The Overdetermination Argument Revisited
- Agustín Vicente
- … show all 1 hide
Purchase on Springer.com
$39.95 / €34.95 / £29.95*
Rent the article at a discountRent now
* Final gross prices may vary according to local VAT.
In this paper I discuss a famous argument for physicalism – which some authors indeed regard as the only argument for it – the “overdetermination argument”. In fact it is an argument that does not establish that all the entities in the world are physical, but that all those events that enter into causal transactions with the physical world are physical. As mental events seem to cause changes in the physical world, the mind is one of those things that fall within the scope of the argument. Here I analyze one response to the overdetermination argument that has acquired some popularity lately, and which consists in saying that what mental events cause are not physical effects. I try to show that recent attempts to develop this response are not successful, but that there may be a coherent way of doing so. I also try to show that there seems to be a philosophical “niche” in which this way might fit.
- Antony, L. and Levine, J. (1997), Reduction with Autonomy, Philosophical Perspectives 11, pp. 83–107.
- Armstrong, D. (1997), A World of States of Affairs, Cambridge: Cambridge University Press.
- Baker, L.R. (1995), Explaining Attitudes, Cambridge: Cambridge University Press.
- Baker, L.R. (2000), Persons and Bodies. A Constitution View, Cambridge: Cambridge University Press.
- Clark, A. (1997), Being There: Putting Mind, Brain and Body Together Again, Cambridge, MA: MIT Press.
- Clark, A. and Chalmers, D. (1998), The Extended Mind, Analysis 58, pp. 7–19. CrossRef
- Crane, T. and Mellor, H. (1990), There Is No Question of Physicalism, Mind 99, pp. 185–206.
- Fodor, J. (1974), Special Sciences, or the Disunity of the World as a Working Hypothesis, Synthese 28, pp. 97–115.
- Hornsby, J. (1997), Simple Mindedness: In Defense of a Naive Naturalism in the Philosophy of Mind, Cambridge, MA: Harvard University Press.
- Kim, J. (1993), Supervenience and Mind, Cambridge: Cambridge University Press.
- Kim, J. (1998), Mind in a Physical World, Cambridge, MA.: MIT Press.
- Levine, J. (2001), Purple Haze: the Puzzle of Consciousness, Oxford: Oxford University Press.
- Malcolm, N. (1968), The Conceivability of Mechanism, The Philosophical Review 77, pp. 45–72. CrossRef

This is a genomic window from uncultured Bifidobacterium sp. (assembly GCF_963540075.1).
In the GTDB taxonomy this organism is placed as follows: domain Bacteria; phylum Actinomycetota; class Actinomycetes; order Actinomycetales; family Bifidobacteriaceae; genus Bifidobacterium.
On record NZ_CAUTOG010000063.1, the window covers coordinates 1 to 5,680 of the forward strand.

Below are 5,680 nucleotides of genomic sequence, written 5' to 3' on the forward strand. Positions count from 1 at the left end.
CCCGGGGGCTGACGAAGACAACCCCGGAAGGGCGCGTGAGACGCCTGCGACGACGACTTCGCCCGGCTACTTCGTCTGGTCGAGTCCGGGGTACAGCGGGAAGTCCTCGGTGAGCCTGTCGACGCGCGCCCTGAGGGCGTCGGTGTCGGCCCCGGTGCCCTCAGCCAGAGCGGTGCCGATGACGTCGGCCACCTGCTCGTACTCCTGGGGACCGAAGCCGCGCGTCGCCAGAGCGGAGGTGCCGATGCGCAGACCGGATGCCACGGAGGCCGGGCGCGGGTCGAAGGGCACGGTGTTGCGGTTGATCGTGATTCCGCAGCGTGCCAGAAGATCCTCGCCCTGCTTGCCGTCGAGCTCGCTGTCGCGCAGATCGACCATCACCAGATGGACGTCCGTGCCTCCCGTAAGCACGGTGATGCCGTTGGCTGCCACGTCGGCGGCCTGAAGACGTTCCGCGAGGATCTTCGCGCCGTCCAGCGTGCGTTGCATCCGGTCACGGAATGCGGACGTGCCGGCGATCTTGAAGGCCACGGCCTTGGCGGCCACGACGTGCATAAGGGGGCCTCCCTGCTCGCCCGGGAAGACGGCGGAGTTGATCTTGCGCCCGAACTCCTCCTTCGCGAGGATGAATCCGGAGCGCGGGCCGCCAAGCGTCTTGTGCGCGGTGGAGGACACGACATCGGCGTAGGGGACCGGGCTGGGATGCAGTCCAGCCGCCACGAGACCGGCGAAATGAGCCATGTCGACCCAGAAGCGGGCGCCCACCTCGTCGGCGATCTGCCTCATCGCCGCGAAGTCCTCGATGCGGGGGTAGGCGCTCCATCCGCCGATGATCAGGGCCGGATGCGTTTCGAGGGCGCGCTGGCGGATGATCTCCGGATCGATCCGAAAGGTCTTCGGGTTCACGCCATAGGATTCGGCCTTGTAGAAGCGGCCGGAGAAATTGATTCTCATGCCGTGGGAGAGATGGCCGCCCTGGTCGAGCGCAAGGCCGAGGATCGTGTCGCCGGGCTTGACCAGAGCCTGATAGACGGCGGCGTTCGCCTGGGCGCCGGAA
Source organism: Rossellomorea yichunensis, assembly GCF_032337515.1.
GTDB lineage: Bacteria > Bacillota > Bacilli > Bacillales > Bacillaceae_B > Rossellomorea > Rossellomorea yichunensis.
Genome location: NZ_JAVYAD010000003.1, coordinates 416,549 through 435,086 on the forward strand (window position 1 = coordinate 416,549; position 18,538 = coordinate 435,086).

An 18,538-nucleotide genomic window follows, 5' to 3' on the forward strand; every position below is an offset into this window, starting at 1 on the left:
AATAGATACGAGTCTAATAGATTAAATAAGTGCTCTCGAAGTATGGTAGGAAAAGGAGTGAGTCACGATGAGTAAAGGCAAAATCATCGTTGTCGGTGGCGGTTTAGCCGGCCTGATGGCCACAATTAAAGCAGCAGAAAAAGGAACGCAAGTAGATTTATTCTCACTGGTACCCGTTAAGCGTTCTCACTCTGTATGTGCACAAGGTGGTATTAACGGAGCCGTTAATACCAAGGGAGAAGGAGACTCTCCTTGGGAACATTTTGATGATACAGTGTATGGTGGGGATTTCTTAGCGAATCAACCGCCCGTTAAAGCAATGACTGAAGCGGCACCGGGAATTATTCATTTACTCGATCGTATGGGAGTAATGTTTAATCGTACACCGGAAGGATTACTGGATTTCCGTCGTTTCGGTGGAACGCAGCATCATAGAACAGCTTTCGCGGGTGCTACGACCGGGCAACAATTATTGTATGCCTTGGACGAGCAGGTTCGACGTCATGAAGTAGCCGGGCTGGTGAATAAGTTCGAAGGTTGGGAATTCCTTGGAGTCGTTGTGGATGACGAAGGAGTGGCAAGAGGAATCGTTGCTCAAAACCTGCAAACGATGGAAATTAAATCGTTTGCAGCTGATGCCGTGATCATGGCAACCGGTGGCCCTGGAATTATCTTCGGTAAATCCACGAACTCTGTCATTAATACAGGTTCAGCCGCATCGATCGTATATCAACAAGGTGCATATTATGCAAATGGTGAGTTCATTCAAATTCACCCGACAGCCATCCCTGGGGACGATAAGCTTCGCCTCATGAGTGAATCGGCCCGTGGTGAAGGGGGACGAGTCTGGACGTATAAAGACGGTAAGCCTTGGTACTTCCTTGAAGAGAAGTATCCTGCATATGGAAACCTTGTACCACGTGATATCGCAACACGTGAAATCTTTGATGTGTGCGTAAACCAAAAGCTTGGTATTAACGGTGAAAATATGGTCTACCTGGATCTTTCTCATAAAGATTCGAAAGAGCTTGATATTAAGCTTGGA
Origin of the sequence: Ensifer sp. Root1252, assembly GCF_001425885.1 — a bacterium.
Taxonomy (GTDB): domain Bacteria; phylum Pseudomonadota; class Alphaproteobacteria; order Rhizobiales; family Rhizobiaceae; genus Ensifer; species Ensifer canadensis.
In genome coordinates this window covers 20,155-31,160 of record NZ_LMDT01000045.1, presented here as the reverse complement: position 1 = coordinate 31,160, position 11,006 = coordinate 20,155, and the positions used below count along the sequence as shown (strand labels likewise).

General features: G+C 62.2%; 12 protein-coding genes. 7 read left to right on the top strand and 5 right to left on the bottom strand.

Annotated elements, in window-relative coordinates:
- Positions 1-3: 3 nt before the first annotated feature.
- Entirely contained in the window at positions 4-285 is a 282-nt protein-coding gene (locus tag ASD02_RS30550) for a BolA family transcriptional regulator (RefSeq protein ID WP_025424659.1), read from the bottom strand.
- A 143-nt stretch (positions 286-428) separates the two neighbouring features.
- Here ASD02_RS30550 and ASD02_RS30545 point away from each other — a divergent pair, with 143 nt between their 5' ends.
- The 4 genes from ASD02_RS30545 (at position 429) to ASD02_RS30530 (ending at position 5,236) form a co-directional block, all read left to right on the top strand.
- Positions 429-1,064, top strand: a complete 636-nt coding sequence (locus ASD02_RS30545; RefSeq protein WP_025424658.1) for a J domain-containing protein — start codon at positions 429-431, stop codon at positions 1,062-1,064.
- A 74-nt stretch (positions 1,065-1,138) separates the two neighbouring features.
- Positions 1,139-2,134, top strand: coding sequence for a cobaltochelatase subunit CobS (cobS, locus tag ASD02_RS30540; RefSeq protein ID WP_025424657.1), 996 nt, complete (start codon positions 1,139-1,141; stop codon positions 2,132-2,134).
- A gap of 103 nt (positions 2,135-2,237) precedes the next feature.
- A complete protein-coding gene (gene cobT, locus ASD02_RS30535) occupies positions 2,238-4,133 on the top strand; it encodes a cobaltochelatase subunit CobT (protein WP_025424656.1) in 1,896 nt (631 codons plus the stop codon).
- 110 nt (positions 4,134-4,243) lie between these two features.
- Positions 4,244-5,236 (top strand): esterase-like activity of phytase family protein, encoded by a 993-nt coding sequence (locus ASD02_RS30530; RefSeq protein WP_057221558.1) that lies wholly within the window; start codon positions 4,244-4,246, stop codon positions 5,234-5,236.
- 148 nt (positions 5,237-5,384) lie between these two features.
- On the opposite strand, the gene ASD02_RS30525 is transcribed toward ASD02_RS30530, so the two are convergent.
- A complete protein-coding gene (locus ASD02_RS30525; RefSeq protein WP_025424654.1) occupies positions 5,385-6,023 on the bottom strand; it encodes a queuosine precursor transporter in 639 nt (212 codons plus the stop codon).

- Marras, A. (1998), Kim's Principle of Explanatory Exclusion, Australasian Journal of Philosophy 76, pp. 439–451.
- Matthews, R.J. (1998), Review of Simple Mindedness: In Defense of a Naive Naturalism in the Philosophy of Mindby Jennifer Hornsby, Mind 107, pp. 890–894.
- Millikan, R. (1993), Explanation in Biopsychology, in White Queen Psychology and Other Essays for Alice, Cambridge: Cambridge University Press.
- Papineau, D. (1990), Why Supervenience? Analysis 50, pp. 66–71.
- Papineau, D. (2000), The Rise of Physicalism, in M. Stone and J. Wolff, eds., The Proper Ambition of Science, London: Routledge.
- Peacocke, C. (1979), Holistic Explanation, Oxford: Clarendon Press.
- Sturgeon, S. (1998), Physicalism and Overdetermination, Mind 107, pp. 411–433.
- Sturgeon, S. (1999), Conceptual Gaps and Odd Possibilities, Mind 108, pp. 377–380.
- Reuter,M. (1999),Merleau-Ponty's Notion of Pre-Reflective Intentionality, Synthese 118, pp. 69–88. CrossRef
- Wilson, R.A. (1995), Cartesian Psychology and Physical Minds, Cambridge: Cambridge University Press.
- Yablo, S. (1992), Cause and Essence, Synthese 93, pp. 403–449.
- The Overdetermination Argument Revisited
Minds and Machines
Volume 14, Issue 3 , pp 331-347
- Cover Date
- Print ISSN
- Online ISSN
- Kluwer Academic Publishers
- Additional Links
- dual explanandum strategy
- mental causation
- overdetermination argument
- Industry Sectors
- Agustín Vicente (1)
- Author Affiliations
- 1. Dpto. de Filosofía, Lógica y Filosofía de la Ciencia, Facultad de Filosofía y Letras, Universidad de Valladolid, Pl. del Campus, s/n, 47011, Valladolid, Spain